Why My Toilet is Like Our Medical System

I always find it strange where and how inspiration strikes.  No, the answer to “why my toilet is like our medical system” is not that it stinks.  In fact, I think we have one of the best medical systems in the world.  Does it have its flaws?  Absolutely, but every system has its flaws.  There is no magic structure that works for everyone, and that leads me to “why my toilet is like our medical system”.  Our system has flaws and here is one of them…


A few weeks ago my toilet started acting up.  I could see what the issue was, but I couldn’t figure out the cause.  Water was coming from where it shouldn’t and not going where it should (technical plumber talk).  My husband was out of town and I didn’t want to call a plumber if it was something that could be easily fixed once he got back.  I fiddled around with it for a while and I found a work around.  It wasn’t fixed, but I could keep the toilet in working order.  Any time I used the toilet I had to flush, turn the water off, turn the water back on, let the tank fill up, and then turn the water back off.   That’s when it dawned on me.  This toilet is like our medical system.  How many times do we go to the doctor with symptoms that are treated with a prescription to fix the issue or symptom, but we never address the cause? 


The vast majority of all illness can be addressed at the root cause with changes to nutrition, movement and mindfulness.  The problem with our health care system is that primary care physicians are not equipped to effectively address this with patients.   According to the National Institutes of Health, the median office visit length is 15.7 minutes covering a median of six topics. About 5 minutes is spent on the longest topic whereas the remaining topics each receive 1.1 minutes.  Now do you see how my toilet is like our healthcare system?  Our primary care system is not designed to address root causes of disease and certainly not designed to prevent disease.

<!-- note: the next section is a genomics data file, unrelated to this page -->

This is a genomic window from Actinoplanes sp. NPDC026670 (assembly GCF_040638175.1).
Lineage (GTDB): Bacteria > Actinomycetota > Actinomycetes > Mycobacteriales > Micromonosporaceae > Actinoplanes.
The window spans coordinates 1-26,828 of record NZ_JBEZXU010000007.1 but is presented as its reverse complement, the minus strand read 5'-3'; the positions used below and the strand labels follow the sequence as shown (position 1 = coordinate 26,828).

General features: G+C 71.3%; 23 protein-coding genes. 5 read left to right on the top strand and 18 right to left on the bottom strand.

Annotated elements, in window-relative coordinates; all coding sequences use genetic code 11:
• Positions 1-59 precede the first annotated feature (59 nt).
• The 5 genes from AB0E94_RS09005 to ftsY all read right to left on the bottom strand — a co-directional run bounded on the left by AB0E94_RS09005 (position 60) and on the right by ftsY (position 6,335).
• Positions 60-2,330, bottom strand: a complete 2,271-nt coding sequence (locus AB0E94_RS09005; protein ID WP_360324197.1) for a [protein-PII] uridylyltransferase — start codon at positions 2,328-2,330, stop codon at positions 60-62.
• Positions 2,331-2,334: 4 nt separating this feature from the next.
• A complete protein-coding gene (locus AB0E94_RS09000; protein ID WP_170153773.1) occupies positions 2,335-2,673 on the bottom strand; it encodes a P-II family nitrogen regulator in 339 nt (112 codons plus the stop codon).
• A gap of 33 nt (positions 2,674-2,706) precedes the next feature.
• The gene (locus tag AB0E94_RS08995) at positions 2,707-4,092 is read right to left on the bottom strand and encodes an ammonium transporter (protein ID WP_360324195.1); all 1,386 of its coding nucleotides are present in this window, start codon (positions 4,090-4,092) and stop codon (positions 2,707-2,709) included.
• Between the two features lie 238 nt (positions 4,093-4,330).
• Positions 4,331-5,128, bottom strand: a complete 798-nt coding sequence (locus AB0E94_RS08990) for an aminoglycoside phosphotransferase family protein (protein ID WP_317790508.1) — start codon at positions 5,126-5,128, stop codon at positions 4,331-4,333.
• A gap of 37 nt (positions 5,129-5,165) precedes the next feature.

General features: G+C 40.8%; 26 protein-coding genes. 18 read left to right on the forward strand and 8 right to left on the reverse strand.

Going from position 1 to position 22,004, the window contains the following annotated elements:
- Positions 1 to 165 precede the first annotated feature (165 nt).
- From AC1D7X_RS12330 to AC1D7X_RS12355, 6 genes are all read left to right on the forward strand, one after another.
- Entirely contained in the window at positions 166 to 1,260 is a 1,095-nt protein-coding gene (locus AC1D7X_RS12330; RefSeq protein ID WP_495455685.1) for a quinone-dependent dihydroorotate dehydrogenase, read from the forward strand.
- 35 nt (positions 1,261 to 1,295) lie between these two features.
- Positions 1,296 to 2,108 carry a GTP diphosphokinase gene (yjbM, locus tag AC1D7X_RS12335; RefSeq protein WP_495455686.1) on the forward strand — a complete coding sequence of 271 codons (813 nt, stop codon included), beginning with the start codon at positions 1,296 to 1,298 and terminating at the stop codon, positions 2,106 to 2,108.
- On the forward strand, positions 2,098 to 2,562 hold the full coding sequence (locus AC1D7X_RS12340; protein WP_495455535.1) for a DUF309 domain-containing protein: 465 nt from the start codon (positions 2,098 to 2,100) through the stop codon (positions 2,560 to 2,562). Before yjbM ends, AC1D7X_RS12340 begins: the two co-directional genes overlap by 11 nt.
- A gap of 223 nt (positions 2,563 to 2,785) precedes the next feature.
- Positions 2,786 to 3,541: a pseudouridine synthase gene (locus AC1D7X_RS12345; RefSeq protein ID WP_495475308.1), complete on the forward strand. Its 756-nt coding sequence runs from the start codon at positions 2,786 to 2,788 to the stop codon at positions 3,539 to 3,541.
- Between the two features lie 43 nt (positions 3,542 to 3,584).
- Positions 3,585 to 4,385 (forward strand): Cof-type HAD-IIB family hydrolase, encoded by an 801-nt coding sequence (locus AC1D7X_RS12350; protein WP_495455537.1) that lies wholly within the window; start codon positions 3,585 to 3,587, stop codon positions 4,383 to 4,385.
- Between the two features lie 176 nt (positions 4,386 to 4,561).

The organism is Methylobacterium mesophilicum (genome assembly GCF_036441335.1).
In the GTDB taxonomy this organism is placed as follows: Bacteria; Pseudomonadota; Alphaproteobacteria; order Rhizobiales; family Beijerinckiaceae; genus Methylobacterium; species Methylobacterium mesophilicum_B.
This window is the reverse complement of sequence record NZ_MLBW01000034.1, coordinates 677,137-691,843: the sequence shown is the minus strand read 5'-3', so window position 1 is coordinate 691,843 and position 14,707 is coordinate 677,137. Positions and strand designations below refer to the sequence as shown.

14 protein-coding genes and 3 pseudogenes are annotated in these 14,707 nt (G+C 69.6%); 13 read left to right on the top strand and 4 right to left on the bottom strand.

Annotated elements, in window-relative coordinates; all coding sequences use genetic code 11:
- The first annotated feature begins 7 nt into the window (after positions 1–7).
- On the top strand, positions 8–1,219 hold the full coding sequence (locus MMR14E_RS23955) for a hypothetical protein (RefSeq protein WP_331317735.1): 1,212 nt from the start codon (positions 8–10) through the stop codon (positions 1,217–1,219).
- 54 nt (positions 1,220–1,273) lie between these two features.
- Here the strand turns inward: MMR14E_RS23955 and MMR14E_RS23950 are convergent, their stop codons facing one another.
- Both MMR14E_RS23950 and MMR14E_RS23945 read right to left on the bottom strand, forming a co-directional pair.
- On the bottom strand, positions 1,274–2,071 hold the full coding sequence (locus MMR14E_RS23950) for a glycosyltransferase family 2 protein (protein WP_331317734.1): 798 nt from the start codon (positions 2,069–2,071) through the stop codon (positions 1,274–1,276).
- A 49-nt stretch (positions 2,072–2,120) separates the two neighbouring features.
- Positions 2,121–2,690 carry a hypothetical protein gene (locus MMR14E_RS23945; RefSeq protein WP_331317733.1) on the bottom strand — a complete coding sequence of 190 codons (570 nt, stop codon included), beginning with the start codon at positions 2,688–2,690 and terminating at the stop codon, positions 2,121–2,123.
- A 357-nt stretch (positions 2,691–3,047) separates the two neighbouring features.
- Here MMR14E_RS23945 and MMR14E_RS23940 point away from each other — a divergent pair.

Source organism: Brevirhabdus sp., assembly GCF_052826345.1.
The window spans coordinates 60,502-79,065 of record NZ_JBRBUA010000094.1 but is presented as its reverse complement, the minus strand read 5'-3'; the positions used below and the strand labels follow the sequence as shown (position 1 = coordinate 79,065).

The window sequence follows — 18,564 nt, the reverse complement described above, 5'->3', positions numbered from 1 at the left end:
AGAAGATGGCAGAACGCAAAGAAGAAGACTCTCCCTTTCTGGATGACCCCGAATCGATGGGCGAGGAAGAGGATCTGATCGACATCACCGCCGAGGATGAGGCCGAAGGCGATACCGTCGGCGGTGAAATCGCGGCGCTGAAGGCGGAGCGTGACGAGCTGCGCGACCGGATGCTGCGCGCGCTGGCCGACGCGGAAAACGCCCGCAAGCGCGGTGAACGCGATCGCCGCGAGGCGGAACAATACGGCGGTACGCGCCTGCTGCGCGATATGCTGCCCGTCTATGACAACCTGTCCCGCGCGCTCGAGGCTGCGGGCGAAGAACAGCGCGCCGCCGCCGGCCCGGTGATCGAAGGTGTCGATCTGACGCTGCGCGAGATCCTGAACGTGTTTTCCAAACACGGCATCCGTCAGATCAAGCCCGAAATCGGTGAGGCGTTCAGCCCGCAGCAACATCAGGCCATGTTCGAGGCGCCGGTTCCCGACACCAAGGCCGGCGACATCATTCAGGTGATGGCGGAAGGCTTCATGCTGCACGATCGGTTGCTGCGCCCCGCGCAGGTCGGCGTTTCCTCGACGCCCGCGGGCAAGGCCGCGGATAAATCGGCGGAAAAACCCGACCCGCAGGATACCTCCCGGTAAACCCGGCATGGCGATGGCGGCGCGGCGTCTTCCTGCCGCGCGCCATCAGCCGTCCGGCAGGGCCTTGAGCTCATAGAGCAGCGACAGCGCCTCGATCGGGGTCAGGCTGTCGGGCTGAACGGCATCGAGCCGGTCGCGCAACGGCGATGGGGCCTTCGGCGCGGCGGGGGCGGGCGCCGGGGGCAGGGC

So what do we do?  We need to stop relying on our primary care physicians to fix everything.  That isn’t how our system is designed.  We need to first focus on prevention, second on management, and most importantly, as individuals, we need to make our health a priority.  We need to take control of our health and we need to take responsibility for our health.  Among U.S. adults, more than 90 percent of type 2 diabetes, 80 percent of coronary artery disease, 70 percent of stroke, and 70 percent of colon cancer is caused by our lifestyle.   Newsflash, there is no magic pill that is going to fix this.  If you want to feel good, have energy, and be healthy (regardless of how you define health), you have to address nutrition, movement and mindfulness.  


If you know me, you know I don’t like to dwell on the negative.  I like to look for the positive, and here it is:  You don’t have to make sweeping life changes. Start small, take the first step.  Studies have shown that just a 5-10 percent weight-loss can have profound effects on cholesterol, hypertension, diabetes, insulin resistance, obstructive sleep apnea and inflammation to name a few.   Consistently getting a good night’s sleep can improve memory, curb inflammation, help you lose weight, lower stress and improve depression.   Reducing, not even eliminating, just reducing your sugar intake, can lower cholesterol levels, reduce inflammation, improve cognition, give you clearer skin and increase your energy.   See where I’m going with this?  You don’t have to live on kale and water to have improved health, not that I’m bashing kale and water, but you get my point.  Make your health a priority, take responsibility for your health.  I promise you won’t be sorry. 


If you have questions or need help getting started, ask your doctor for recommendations, check out the resources your insurance plan offers, or reach out to us.  Our staff of health coach RNs is always ready to help. 


Have an awesome day!